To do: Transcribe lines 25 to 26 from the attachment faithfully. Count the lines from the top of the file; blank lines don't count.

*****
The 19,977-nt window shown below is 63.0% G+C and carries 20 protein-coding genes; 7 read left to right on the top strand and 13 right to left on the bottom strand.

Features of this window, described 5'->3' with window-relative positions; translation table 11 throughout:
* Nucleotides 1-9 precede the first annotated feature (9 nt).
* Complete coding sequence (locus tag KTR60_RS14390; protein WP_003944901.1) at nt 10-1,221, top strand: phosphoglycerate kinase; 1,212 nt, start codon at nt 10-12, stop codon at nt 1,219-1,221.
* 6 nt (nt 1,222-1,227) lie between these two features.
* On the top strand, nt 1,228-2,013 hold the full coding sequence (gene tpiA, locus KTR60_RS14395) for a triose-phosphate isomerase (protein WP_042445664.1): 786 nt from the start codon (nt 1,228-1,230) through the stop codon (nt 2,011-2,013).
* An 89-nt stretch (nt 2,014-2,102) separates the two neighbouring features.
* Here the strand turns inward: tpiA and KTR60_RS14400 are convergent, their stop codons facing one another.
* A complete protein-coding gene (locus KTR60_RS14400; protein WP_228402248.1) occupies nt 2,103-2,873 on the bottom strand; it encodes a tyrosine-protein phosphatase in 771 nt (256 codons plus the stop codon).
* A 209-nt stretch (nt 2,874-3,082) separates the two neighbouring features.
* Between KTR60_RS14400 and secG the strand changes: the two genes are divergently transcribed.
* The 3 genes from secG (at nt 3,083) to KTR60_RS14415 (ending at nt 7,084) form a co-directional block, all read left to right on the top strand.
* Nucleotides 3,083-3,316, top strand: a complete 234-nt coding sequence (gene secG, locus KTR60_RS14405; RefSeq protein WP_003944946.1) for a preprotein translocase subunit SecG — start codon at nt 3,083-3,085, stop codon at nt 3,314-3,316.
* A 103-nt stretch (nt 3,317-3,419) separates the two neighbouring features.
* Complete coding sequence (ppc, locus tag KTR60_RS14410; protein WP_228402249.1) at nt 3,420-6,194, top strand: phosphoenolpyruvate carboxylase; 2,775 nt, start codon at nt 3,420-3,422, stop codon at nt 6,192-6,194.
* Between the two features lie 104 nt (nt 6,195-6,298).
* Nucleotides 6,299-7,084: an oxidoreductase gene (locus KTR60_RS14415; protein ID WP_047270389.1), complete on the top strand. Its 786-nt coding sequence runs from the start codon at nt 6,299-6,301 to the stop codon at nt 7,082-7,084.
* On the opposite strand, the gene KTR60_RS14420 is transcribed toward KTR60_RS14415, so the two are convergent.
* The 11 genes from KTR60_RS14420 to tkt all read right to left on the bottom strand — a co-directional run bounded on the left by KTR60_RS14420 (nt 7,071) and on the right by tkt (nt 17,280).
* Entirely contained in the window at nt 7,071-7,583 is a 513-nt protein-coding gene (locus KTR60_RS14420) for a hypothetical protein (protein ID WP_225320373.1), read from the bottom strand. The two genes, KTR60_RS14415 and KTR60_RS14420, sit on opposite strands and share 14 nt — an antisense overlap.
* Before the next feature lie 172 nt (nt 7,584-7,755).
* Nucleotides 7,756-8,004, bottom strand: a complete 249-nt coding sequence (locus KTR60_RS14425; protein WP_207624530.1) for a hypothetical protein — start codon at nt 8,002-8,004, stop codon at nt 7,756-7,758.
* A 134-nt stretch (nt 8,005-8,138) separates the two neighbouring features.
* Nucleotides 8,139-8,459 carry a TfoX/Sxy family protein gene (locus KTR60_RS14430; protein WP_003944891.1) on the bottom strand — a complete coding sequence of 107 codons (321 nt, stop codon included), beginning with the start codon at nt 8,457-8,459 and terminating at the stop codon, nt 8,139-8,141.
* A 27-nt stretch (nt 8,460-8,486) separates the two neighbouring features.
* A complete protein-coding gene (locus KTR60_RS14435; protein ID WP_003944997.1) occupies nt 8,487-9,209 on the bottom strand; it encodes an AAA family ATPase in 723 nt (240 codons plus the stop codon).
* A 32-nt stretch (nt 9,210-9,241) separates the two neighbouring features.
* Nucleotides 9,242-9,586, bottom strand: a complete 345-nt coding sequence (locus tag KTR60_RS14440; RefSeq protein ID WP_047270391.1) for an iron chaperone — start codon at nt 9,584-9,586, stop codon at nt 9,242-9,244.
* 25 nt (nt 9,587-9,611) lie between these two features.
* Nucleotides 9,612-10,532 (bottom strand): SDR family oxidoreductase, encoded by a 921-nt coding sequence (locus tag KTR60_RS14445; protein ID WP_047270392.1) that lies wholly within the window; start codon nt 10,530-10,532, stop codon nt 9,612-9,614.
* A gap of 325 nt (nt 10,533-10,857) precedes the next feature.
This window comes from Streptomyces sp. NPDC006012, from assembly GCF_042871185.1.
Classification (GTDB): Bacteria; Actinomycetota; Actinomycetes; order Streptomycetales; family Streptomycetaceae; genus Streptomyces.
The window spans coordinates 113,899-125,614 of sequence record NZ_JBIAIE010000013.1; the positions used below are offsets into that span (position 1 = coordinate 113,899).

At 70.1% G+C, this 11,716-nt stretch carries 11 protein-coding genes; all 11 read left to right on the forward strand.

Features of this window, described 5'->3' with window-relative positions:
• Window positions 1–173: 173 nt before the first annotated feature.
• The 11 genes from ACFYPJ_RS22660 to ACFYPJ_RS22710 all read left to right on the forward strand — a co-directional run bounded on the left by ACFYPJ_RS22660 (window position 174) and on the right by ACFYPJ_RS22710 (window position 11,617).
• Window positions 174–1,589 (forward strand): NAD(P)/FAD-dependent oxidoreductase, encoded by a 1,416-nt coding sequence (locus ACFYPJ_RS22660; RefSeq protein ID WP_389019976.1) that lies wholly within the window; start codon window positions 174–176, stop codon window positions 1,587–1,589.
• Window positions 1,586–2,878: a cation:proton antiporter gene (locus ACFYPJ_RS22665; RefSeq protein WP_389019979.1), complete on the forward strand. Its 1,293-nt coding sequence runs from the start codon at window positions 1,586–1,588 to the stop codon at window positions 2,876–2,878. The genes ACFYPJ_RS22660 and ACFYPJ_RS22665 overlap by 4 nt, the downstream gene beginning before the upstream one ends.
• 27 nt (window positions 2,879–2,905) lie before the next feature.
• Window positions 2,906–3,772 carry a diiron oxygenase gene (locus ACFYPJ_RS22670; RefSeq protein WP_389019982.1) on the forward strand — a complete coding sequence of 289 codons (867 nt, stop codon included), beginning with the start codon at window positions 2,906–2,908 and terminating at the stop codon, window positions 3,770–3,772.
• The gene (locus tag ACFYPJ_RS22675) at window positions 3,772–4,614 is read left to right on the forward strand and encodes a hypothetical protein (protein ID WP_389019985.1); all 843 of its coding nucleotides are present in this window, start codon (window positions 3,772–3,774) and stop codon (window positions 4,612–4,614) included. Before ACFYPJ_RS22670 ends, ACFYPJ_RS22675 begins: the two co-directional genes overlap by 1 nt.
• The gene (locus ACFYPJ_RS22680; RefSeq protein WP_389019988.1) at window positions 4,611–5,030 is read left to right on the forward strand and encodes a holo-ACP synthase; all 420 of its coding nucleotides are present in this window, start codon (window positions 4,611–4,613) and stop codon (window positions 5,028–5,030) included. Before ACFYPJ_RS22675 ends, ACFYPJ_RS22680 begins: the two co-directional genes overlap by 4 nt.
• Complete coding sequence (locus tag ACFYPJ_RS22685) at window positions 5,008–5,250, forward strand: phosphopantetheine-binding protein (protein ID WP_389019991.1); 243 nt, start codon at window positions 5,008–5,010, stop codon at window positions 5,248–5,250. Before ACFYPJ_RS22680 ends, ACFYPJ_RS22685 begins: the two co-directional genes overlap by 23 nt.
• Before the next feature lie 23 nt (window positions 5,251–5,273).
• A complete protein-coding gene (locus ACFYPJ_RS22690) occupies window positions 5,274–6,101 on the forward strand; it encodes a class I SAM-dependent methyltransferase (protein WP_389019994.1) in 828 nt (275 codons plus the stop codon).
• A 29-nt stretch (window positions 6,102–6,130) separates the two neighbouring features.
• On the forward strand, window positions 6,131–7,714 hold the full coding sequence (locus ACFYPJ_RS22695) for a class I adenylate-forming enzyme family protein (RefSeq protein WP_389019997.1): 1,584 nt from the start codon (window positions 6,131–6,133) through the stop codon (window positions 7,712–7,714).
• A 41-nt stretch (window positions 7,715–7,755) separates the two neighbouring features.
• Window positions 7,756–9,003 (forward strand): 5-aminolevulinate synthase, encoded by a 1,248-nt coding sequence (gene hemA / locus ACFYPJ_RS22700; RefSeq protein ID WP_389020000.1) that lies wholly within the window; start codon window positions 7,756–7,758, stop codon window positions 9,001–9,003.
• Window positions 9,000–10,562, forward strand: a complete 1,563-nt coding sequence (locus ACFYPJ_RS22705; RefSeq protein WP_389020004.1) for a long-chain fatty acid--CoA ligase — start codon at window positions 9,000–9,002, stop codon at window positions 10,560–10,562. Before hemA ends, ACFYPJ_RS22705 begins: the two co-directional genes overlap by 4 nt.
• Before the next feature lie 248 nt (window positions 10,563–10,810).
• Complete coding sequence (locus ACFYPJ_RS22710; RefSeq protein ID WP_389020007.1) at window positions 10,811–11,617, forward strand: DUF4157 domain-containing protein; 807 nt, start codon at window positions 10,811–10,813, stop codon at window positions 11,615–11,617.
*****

* A 27-nt stretch (nt 8,460-8,486) separates the two neighbouring features.
* A complete protein-coding gene (locus KTR60_RS14435; protein ID WP_003944997.1) occupies nt 8,487-9,209 on the bottom strand; it encodes an AAA family ATPase in 723 nt (240 codons plus the stop codon).